398 F2d 331 Wilson v. United States

398 F.2d 331

Dale Glennon WILSON and Joseph Richard Van Bevers, Appellants,
UNITED STATES of America, Appellee.

No. 25015.

United States Court of Appeals Fifth Circuit.

July 16, 1968.

Rehearing Denied August 7, 1968.

Richard E. Korem, Atlanta, Ga., for appellants.

F. D. Hand, Jr., Robert L. Smith, Atlanta, Ga., for appellee.

Before JOHN R. BROWN, Chief Judge, BELL, Circuit Judge, and HOOPER, District Judge.



Appellants having been found guilty by a jury of violation of 18 U.S.C. § 1201 (interstate transportation of a person unlawfully seized), commonly called a "kidnapping statute", have filed their appeal. The four specifications of errors made are these:


(1) That the trial court erred in determining that certain admissions made by appellants were admissible in evidence.


(2) That the trial court erred in determining that such admissions were admissible when appellants did not knowingly waive their constitutional rights


(3) That the court erred in admitting the same because they were "made as a result of physical mistreatment and deprivation and threat of mistreatment," and


(4) The court erred in admitting the same "when made as a result of direct or implied promises."


The trial judge out of the hearing of the jury made a plenary investigation as to the prima facie admissibility of said admissions and ruled that they might go to the jury, with appropriate instructions, which were given by the court. No error is assigned upon the instructions given by the court.


In addition to the four specifications of error above named appellants' counsel contends that the conviction of each appellant was in violation of the Sixth Amendment because "defense counsel failed to make a voir dire examination of the panels of jurors." That contention is easily disposed of as the record before the trial court and this court shows that the counsel appointed by the court to represent appellants performed his duties with zeal and ability, and received the commendation of the trial judge and of this court upon his efforts.


There is much testimony in the record regarding the alleged oral admissions made by appellants to agents of the Federal Bureau of Investigation. The testimony given by appellants, by two of the agents, and by personnel employed at the jail is quite extensive. Several facts in the record taken out of context and without any explanation would give support to the contentions of appellants that they were subjected to rather harsh treatment, but when the facts and circumstances are viewed in their entirety, it will be seen that there existed a clear-cut issue of fact between appellants on the one hand and the Federal Bureau of Investigation agents and the jail personnel on the other hand.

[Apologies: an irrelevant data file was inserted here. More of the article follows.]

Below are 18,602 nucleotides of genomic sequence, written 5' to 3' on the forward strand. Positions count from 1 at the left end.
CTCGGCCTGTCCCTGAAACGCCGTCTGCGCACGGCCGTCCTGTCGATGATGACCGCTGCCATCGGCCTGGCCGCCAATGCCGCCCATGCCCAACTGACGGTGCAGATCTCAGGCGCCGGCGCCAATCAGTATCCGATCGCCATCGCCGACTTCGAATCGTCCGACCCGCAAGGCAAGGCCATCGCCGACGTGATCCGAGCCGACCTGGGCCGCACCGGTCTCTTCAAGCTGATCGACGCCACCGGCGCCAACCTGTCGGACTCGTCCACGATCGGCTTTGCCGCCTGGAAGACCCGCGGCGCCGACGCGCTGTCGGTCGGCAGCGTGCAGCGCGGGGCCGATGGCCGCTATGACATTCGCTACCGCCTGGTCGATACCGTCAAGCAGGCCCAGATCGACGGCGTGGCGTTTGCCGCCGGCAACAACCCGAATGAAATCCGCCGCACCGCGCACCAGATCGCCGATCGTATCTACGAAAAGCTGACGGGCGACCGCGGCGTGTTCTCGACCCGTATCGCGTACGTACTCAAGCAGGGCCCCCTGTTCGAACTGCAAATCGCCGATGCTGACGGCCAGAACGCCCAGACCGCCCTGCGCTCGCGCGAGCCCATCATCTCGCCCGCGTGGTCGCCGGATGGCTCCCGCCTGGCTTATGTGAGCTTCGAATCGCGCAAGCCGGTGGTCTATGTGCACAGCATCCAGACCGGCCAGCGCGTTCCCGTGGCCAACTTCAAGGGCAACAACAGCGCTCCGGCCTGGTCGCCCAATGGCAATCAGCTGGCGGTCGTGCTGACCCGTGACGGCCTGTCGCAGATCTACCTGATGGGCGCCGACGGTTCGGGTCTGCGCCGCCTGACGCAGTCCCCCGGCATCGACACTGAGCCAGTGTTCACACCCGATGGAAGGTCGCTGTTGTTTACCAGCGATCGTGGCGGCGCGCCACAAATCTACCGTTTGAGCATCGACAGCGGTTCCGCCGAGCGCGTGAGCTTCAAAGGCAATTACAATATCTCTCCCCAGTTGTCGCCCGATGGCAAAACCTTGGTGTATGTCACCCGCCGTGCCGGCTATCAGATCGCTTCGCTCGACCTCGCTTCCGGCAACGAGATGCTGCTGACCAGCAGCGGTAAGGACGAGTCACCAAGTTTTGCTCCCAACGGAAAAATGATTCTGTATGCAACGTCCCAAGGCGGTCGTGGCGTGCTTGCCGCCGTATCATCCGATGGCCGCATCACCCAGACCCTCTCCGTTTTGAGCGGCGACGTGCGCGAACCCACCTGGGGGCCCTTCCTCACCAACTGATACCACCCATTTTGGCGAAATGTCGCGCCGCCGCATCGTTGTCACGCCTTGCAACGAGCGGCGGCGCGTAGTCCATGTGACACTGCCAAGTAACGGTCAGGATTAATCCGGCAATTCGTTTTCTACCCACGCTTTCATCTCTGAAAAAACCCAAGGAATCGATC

The testimony in behalf of the Government (which was necessarily accepted by the jury in making its verdict) would disclose the following facts: Appellants were arrested on Friday, April 7, 1967 and on the following morning carried before a United States Commissioner. They were given complete explanation of their constitutional rights as provided by Miranda v. State of Arizona, 384 U. S. 436, 86 S.Ct. 1602, 16 L.Ed.2d 694 (1966), and counsel was appointed in their behalf. On that day they declined to make any statement in the way of admissions. That they were given warnings under the Miranda case is shown by their execution on one or more occasions of a form presented to them by the Federal Bureau of Investigation agents, shown by U. S. Exhibit 9. The agents testified the contents of these documents were fully explained to appellants and voluntarily signed by them.


It appears without dispute that appellants made oral admissions to agents of the Federal Bureau of Investigation out of the presence of appellants' counsel, the agents knowing that counsel had been appointed for appellants. That fact alone will not in our opinion render inadmissible the admissions made, as held in the case of Coughlan v. United States, 391 F.2d 371 (9th Cir. 1968). However, this Court agrees with the dissenting opinion as to the impropriety of Government interrogation of a person in custody pending trial, in the absence of counsel which the interrogator knew had been appointed to represent the defendant. Under the facts and circumstances of this case we find no reversible error. The waiver of the presence of counsel by appellants was clear.


The trial judge out of the presence of the jury had a plenary hearing and found the evidence sufficient to show that the admissions in question were freely and voluntarily given, with the full knowledge of their rights by appellants. The issue as to voluntariness of the admissions was fully and fairly submitted by the Court to the jury, and the jury found the appellants guilty. All of this procedure was had in accordance with the principles of law as laid down in the case of Jackson v. Denno, 378 U. S. 368, 12 L.Ed.2d 908, 84 S.Ct. 1774, June 22, 1964.


The evidence amply supports the verdict of the jury and no error of law appears.





The matters complained of in the petition for rehearing have already been carefully considered by the court. Motion for rehearing is